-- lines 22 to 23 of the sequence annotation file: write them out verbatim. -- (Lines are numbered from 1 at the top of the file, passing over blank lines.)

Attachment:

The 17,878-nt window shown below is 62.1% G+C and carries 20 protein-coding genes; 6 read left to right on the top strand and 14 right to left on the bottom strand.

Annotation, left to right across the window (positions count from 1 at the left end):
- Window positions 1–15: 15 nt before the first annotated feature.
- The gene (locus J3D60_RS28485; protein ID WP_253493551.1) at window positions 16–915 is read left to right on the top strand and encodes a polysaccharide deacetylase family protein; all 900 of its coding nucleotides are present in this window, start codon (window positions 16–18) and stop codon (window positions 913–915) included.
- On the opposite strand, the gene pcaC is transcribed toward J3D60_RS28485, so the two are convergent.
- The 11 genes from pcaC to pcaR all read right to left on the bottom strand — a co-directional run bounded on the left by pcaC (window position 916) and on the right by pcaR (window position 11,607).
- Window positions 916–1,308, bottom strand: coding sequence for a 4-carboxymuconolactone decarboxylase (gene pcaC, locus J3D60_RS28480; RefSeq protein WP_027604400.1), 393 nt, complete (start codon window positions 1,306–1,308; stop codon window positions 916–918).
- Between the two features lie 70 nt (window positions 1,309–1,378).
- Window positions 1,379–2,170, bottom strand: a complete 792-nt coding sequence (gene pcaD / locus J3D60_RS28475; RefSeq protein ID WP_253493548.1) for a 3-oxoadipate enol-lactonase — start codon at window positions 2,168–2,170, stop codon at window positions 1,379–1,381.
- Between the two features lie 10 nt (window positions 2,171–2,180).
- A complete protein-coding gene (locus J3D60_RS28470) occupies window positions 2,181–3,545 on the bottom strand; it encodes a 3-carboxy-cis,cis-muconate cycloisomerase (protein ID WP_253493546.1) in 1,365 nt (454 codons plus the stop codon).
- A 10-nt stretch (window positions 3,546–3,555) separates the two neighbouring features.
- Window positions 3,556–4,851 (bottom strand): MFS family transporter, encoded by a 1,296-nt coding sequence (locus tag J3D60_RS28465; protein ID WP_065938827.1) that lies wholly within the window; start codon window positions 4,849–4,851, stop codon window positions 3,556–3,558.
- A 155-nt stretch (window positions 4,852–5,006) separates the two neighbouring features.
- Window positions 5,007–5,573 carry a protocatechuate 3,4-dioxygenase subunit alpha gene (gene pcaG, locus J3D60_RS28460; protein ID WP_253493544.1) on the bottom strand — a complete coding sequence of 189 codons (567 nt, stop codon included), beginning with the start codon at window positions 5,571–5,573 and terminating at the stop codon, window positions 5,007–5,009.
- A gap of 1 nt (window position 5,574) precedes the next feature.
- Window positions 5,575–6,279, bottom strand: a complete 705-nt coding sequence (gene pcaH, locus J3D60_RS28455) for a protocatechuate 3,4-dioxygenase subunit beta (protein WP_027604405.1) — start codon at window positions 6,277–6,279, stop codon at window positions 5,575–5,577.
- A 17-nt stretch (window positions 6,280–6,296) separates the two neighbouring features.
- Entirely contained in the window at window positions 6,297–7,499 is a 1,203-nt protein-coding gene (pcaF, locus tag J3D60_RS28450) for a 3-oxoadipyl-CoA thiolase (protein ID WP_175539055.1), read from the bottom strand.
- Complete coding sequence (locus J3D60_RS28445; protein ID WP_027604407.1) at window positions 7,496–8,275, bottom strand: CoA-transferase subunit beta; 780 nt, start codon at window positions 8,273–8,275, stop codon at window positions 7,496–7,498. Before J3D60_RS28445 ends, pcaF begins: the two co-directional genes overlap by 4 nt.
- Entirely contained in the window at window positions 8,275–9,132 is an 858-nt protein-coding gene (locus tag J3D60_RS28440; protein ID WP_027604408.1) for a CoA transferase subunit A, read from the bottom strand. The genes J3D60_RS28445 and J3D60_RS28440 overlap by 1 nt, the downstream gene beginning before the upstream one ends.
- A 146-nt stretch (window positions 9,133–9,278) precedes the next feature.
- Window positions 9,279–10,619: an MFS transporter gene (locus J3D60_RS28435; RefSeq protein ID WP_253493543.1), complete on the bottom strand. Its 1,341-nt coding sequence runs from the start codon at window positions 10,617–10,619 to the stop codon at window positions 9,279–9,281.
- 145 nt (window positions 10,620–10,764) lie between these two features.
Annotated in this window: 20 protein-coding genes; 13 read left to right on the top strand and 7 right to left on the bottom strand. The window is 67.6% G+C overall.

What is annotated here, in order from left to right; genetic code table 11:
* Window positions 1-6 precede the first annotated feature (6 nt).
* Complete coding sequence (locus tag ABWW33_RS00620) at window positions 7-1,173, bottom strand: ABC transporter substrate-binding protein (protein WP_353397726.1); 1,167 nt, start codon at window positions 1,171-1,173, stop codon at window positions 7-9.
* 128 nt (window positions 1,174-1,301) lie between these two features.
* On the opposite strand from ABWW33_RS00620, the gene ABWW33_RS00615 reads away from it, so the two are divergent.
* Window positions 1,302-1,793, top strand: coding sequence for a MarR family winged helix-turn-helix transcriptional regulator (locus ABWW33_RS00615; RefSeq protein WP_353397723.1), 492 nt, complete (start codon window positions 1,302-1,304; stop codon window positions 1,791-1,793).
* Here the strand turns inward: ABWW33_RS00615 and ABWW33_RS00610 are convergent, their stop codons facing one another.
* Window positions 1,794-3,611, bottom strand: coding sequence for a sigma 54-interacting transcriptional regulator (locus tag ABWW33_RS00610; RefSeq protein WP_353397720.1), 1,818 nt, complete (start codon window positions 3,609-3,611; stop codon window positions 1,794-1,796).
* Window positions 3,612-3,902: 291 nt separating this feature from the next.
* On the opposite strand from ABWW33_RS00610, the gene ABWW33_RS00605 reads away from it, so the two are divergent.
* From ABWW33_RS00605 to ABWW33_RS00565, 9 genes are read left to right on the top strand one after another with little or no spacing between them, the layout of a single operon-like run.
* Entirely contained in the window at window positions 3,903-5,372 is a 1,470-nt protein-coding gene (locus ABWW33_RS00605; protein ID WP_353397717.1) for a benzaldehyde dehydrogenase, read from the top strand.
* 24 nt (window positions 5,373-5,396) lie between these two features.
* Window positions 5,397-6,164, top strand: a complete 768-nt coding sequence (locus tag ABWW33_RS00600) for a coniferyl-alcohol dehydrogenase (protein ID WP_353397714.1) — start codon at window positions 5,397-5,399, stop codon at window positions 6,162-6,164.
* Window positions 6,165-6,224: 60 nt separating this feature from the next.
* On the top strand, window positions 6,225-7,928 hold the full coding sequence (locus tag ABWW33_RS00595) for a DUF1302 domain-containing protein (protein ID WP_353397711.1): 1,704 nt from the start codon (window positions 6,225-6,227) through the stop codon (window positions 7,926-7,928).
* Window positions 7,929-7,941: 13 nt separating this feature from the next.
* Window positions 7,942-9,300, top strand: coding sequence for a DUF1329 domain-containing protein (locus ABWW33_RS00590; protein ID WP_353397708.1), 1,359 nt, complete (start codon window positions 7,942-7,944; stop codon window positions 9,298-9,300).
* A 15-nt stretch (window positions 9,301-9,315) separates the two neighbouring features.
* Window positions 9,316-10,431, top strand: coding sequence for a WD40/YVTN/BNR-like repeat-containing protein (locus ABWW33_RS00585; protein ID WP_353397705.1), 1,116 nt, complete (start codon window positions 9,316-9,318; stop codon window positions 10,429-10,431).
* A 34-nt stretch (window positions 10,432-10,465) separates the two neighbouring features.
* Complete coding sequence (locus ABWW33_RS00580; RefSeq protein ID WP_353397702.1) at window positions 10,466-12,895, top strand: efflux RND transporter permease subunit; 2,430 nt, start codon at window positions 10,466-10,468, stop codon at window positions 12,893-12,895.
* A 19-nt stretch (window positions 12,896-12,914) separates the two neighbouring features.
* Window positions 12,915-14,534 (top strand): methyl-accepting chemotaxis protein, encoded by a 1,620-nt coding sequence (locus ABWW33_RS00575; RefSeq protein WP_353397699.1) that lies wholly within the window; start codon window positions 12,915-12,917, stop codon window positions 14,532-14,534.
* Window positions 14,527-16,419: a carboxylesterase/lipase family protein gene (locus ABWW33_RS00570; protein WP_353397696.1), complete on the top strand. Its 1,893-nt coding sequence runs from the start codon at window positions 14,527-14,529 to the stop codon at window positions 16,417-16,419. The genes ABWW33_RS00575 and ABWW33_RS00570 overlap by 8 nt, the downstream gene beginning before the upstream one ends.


- A 146-nt stretch (window positions 9,133–9,278) precedes the next feature.
- Window positions 9,279–10,619: an MFS transporter gene (locus J3D60_RS28435; RefSeq protein ID WP_253493543.1), complete on the bottom strand. Its 1,341-nt coding sequence runs from the start codon at window positions 10,617–10,619 to the stop codon at window positions 9,279–9,281.